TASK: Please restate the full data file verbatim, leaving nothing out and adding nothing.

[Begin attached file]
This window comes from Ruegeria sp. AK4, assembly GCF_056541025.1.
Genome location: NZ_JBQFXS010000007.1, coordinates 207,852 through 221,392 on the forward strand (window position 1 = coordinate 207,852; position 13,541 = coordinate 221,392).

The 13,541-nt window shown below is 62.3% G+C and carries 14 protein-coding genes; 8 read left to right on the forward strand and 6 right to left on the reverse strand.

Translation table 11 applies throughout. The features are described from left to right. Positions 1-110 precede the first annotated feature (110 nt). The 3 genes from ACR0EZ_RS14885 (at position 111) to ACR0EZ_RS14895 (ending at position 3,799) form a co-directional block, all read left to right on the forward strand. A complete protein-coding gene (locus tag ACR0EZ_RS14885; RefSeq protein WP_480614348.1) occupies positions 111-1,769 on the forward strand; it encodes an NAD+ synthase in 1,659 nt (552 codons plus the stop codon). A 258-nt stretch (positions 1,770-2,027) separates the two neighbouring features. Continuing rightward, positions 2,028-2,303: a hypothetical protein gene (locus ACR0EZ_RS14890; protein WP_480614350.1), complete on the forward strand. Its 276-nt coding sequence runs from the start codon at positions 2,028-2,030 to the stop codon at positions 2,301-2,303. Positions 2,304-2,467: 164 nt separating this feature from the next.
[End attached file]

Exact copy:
This window comes from Ruegeria sp. AK4, assembly GCF_056541025.1.
Genome location: NZ_JBQFXS010000007.1, coordinates 207,852 through 221,392 on the forward strand (window position 1 = coordinate 207,852; position 13,541 = coordinate 221,392).

The 13,541-nt window shown below is 62.3% G+C and carries 14 protein-coding genes; 8 read left to right on the forward strand and 6 right to left on the reverse strand.

Translation table 11 applies throughout. The features are described from left to right. Positions 1-110 precede the first annotated feature (110 nt). The 3 genes from ACR0EZ_RS14885 (at position 111) to ACR0EZ_RS14895 (ending at position 3,799) form a co-directional block, all read left to right on the forward strand. A complete protein-coding gene (locus tag ACR0EZ_RS14885; RefSeq protein WP_480614348.1) occupies positions 111-1,769 on the forward strand; it encodes an NAD+ synthase in 1,659 nt (552 codons plus the stop codon). A 258-nt stretch (positions 1,770-2,027) separates the two neighbouring features. Continuing rightward, positions 2,028-2,303: a hypothetical protein gene (locus ACR0EZ_RS14890; protein WP_480614350.1), complete on the forward strand. Its 276-nt coding sequence runs from the start codon at positions 2,028-2,030 to the stop codon at positions 2,301-2,303. Positions 2,304-2,467: 164 nt separating this feature from the next.